I can’t help but think how different your life would have been if you had been born earlier. Could you talk about your learning environment during your early years?There were very few musical scores and records of guitar in China at that time, and no CDs at all. For the first three years, I played with other kids in a “guitar group.” We mostly played to accompany our own singing. Our teacher was very good in terms of making us enjoy playing, but she was an amateur in guitar teaching.
After two years of playing, your parents spent more than one month’s wages to purchase you a better guitar. What pieces were you playing at that time? Did you learn by sight-reading or play by ear?Chinese parents are always extremely supportive of their children. I learned by sight-reading from the very beginning. I played some Carcassi, Sor, Giuliani, and Tarrega, and I also played some folk songs. When I was 11, I was learning Giuliani’s “Grand Overture,” Barrios’s “La Catedral,” and Sor’s “Variations on the Theme of the Magic Flute.”
You played for your hero John Williams in a master class when you were 17. What did you play for him?I played Mertz, Regondi, and Domeniconi. That was the first time John heard “Koyunbaba,” which he later recorded on The Guitarist [Sony Classical]. It has been a privilege to know John. He is not only a true musician with such passion in his music but also an incredibly generous and kind person. I’ve learned a lot from him. In addition to guitar playing, I also received a lot of inspiration and direction from him.
One piece on Si Ji, “South China Sea Peace” by Stephen Funk Pearson, is very unusual. You place an additional saddle on the fretboard under the strings, giving the guitar two sets of six strings—two different tunings and sounds at the same time. Some of the pitches are not perfect and this becomes part of the character of the piece. Can you clarify this intriguing technique?If you put a pencil underneath the strings at, say, the 10th fret, you’ll find two different tunings if you pluck both sides of the pencil. If you play with both hands on one side of the pencil, then you will find some of the pitches are not perfect. For this piece, I had to play on both sides of the extra saddle, making for a very unique sound. And it’s quite tricky to sight-read the score!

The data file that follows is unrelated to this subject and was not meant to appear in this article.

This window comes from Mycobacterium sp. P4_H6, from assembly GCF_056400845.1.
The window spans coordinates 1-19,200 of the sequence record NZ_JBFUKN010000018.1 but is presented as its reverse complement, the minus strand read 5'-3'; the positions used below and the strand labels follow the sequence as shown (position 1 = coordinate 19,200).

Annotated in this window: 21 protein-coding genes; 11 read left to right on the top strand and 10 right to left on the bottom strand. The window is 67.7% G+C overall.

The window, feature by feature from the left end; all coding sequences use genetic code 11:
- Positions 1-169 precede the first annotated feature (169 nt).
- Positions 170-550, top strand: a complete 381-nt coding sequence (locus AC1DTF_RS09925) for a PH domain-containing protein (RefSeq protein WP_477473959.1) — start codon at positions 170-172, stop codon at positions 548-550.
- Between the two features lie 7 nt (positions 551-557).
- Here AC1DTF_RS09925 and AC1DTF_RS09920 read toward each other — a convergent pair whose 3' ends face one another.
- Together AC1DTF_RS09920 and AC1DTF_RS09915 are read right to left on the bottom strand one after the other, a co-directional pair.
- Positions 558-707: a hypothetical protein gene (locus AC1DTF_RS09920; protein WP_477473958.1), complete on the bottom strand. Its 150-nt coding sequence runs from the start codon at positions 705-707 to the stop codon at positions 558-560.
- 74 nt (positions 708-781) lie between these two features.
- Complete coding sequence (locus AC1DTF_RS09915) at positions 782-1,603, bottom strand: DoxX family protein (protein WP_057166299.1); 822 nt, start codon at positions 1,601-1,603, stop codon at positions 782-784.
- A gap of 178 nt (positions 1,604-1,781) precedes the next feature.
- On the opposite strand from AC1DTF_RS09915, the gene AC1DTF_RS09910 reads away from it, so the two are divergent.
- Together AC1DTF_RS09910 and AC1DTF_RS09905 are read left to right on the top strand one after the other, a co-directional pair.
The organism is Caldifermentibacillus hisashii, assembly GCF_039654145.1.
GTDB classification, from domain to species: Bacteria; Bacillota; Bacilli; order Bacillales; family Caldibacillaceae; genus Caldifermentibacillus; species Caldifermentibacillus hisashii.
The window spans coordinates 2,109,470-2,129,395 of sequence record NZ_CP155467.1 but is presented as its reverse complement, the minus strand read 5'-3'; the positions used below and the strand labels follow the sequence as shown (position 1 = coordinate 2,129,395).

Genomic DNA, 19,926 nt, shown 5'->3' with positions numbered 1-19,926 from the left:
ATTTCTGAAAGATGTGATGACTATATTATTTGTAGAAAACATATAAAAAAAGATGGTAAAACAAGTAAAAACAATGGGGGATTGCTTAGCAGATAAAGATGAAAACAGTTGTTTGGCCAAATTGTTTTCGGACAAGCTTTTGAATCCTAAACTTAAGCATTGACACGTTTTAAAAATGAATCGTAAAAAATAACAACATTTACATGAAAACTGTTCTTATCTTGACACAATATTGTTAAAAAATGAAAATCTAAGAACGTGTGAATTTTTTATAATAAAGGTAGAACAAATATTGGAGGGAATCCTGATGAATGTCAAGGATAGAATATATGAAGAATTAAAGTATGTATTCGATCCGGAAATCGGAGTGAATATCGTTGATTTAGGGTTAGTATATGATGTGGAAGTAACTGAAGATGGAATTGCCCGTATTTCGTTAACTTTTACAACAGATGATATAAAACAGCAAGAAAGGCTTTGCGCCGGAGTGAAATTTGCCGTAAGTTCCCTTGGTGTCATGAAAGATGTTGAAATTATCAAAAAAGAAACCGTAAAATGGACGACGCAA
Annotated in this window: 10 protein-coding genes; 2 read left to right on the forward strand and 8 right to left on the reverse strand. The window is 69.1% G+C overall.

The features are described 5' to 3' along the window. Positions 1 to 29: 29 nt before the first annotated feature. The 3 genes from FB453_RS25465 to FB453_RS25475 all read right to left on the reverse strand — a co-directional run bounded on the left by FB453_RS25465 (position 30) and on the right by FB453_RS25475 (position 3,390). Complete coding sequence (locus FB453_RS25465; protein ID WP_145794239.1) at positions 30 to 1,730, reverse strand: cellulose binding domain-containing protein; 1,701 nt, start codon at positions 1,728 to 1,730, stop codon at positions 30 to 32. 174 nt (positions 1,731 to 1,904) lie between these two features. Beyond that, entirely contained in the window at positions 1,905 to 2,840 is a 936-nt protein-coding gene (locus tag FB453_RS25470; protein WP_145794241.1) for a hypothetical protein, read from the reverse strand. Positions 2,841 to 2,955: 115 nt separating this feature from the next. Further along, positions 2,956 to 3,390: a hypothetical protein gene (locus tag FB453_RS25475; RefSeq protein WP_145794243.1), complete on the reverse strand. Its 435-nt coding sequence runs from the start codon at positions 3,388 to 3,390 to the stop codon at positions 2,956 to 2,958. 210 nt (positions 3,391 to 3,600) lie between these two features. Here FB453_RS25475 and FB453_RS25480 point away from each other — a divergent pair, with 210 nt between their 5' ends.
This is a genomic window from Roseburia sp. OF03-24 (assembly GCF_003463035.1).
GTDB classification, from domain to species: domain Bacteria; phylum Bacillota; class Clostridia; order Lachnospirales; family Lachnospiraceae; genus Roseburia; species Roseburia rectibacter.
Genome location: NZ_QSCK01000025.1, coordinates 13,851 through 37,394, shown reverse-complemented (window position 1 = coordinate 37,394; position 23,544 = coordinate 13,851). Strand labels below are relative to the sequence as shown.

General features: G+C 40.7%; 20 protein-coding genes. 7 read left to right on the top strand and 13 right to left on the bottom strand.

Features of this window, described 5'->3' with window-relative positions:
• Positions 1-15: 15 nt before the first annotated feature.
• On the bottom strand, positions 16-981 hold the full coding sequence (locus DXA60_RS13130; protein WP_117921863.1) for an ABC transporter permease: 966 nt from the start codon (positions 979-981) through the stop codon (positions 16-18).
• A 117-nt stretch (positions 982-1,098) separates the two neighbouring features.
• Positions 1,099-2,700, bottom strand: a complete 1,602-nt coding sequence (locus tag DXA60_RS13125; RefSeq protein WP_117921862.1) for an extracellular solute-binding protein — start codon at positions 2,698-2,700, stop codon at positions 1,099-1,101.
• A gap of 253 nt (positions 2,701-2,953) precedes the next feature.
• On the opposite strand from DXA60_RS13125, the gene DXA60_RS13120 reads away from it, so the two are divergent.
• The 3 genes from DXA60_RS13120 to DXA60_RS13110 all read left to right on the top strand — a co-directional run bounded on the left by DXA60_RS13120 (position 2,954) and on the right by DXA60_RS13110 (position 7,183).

What advice would you give to aspiring guitarists?I strongly suggest that every guitarist try to collaborate with other instruments as much as possible. I also hope guitarists consider playing in the overall context of music rather than just playing the instrument itself. Everyone should try to make a small contribution to the guitar’s development. Above all, the keys to success are true love, will power, and dedication—never give up.
Lando Chill Releases Video for "Early In The Morning" with Christopher Pierce on Bass (WATCH)
Tony Levin and Levin Brothers Announce Tour Dates
Warwick Bass Camp 2016 Video Interview with Jeff Hughell
This Week in Free Stuff: Vocal, Neurostep and SFX Samples
New UVI UVS-3200 Captures the Semi-Modular Sounds of the Vintage Korg PS-3200
Pyramind Launches a Global Music Mentorship Network
UVI UVS-3200 Captures the Analog Sound of the Vintage Semi-Modular Korg PS-3200
Interview: Alex Lacamoire
Megadeth Get Grammy As House Band Plays Metallicaâ€™s â€œMaster of Puppetsâ€
Flea Slaps Bass on â€˜Family Guyâ€™
Are We All Tuning Our Guitars Wrong?
Fit For An Autopsy Premiere New Song, "Iron Moon," Featuring Ion Dissonance singer Kevin McCaughey
Body Count Premiere New Song and Music Video, "No Lives Matter"
Demon Hunter Premiere New Song and Video, "Died in My Sleep"
Why Marty Stuart Is the Heart and Soul of True Country Music
George Harrison Shows Off His Beatles Guitars in 1974 Music Video
The Difference Scales Make: Hear One Guitar Lick Played in Seven Scales
Copyright ©2017 by NewBay Media, LLC. All Rights Reserved. 28 East 28th Street, 12th floor, New York, NY 10016 T (212) 378-0400 F (212) 378-0470